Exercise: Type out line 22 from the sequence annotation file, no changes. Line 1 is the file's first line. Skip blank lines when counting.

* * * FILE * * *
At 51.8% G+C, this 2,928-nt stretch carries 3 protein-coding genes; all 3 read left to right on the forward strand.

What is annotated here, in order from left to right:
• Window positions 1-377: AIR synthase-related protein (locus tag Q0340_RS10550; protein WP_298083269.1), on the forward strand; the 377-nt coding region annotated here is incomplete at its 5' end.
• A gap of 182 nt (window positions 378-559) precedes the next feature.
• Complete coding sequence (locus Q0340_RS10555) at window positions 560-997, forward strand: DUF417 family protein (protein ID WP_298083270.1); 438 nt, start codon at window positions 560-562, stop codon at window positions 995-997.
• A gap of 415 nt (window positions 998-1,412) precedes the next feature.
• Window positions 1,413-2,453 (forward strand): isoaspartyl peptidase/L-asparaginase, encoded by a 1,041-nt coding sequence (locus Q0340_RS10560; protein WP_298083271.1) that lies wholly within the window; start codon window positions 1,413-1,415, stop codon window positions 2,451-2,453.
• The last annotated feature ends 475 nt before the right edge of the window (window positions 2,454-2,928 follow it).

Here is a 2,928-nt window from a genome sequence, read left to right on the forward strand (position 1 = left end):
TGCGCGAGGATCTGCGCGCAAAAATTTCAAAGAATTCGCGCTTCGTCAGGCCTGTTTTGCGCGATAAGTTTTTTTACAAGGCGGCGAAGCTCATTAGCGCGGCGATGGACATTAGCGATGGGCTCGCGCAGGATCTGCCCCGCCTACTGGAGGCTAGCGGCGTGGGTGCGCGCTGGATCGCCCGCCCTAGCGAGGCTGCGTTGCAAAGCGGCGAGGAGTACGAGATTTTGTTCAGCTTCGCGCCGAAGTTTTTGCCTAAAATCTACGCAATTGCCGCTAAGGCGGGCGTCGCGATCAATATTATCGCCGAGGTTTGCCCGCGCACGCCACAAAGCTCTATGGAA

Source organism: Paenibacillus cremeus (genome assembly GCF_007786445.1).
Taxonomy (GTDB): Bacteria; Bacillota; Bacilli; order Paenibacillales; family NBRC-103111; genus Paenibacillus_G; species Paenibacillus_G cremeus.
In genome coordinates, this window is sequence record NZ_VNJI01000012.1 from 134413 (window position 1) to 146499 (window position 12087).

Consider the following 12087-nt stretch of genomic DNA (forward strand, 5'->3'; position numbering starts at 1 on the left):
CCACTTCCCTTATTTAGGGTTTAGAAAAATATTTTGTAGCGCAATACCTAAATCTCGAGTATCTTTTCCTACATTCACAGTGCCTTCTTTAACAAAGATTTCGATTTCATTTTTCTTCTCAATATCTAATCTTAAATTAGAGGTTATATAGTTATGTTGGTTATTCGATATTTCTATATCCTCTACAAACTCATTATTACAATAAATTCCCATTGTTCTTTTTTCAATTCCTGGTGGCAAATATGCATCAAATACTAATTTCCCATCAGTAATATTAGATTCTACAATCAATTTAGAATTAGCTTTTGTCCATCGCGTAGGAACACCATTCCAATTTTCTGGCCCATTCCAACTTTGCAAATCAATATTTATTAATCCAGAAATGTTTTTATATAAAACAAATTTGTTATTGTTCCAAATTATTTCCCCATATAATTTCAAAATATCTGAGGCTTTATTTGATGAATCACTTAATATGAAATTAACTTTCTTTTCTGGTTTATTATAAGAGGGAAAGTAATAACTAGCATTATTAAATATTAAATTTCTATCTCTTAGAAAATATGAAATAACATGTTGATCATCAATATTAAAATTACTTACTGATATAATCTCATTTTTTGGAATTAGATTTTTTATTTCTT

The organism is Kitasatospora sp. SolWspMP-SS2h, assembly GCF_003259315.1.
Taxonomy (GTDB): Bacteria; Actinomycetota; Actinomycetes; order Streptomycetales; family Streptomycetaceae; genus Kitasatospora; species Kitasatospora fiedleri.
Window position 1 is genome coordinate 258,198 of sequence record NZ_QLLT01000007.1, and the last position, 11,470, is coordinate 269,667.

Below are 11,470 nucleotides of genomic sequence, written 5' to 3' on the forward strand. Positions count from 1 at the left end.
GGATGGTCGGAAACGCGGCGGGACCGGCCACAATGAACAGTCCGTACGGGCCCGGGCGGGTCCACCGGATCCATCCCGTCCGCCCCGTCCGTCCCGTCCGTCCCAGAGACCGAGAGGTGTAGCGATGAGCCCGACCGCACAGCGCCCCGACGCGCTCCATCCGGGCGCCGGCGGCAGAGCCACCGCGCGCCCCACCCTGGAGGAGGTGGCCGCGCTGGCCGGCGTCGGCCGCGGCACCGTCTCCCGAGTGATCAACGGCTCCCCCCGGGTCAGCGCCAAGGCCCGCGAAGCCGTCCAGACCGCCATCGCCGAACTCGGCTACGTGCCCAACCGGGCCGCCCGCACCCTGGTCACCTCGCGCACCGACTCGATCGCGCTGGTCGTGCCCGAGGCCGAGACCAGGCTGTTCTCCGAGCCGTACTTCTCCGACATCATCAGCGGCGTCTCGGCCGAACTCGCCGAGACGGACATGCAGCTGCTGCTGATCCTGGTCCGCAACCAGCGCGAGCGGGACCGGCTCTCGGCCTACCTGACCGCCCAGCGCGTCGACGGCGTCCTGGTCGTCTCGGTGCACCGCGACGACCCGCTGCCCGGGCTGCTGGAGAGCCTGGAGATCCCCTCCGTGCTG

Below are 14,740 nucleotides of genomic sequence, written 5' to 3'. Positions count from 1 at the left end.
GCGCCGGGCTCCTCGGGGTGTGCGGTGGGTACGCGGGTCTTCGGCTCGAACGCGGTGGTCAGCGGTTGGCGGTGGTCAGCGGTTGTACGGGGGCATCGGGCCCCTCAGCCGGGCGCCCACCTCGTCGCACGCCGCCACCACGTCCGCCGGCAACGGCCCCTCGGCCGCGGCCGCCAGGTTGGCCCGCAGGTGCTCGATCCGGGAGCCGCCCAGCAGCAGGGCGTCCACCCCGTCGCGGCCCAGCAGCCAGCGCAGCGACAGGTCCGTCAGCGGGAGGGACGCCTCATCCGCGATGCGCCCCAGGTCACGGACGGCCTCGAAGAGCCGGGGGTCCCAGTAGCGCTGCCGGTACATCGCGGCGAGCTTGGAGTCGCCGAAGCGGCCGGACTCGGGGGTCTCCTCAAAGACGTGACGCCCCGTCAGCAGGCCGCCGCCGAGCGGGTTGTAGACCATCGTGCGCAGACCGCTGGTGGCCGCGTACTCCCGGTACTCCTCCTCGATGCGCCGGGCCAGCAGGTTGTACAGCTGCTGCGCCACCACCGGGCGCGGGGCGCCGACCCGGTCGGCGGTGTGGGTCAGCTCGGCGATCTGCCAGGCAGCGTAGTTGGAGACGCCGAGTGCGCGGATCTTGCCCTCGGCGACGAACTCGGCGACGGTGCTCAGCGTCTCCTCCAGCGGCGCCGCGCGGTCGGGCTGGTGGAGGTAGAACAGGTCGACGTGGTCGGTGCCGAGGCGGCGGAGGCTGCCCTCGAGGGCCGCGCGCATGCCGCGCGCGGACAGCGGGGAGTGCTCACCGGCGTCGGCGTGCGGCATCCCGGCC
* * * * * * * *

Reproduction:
GCGCCGGGCTCCTCGGGGTGTGCGGTGGGTACGCGGGTCTTCGGCTCGAACGCGGTGGTCAGCGGTTGGCGGTGGTCAGCGGTTGTACGGGGGCATCGGGCCCCTCAGCCGGGCGCCCACCTCGTCGCACGCCGCCACCACGTCCGCCGGCAACGGCCCCTCGGCCGCGGCCGCCAGGTTGGCCCGCAGGTGCTCGATCCGGGAGCCGCCCAGCAGCAGGGCGTCCACCCCGTCGCGGCCCAGCAGCCAGCGCAGCGACAGGTCCGTCAGCGGGAGGGACGCCTCATCCGCGATGCGCCCCAGGTCACGGACGGCCTCGAAGAGCCGGGGGTCCCAGTAGCGCTGCCGGTACATCGCGGCGAGCTTGGAGTCGCCGAAGCGGCCGGACTCGGGGGTCTCCTCAAAGACGTGACGCCCCGTCAGCAGGCCGCCGCCGAGCGGGTTGTAGACCATCGTGCGCAGACCGCTGGTGGCCGCGTACTCCCGGTACTCCTCCTCGATGCGCCGGGCCAGCAGGTTGTACAGCTGCTGCGCCACCACCGGGCGCGGGGCGCCGACCCGGTCGGCGGTGTGGGTCAGCTCGGCGATCTGCCAGGCAGCGTAGTTGGAGACGCCGAGTGCGCGGATCTTGCCCTCGGCGACGAACTCGGCGACGGTGCTCAGCGTCTCCTCCAGCGGCGCCGCGCGGTCGGGCTGGTGGAGGTAGAACAGGTCGACGTGGTCGGTGCCGAGGCGGCGGAGGCTGCCCTCGAGGGCCGCGCGCATGCCGCGCGCGGACAGCGGGGAGTGCTCACCGGCGTCGGCGTGCGGCATCCCGGCC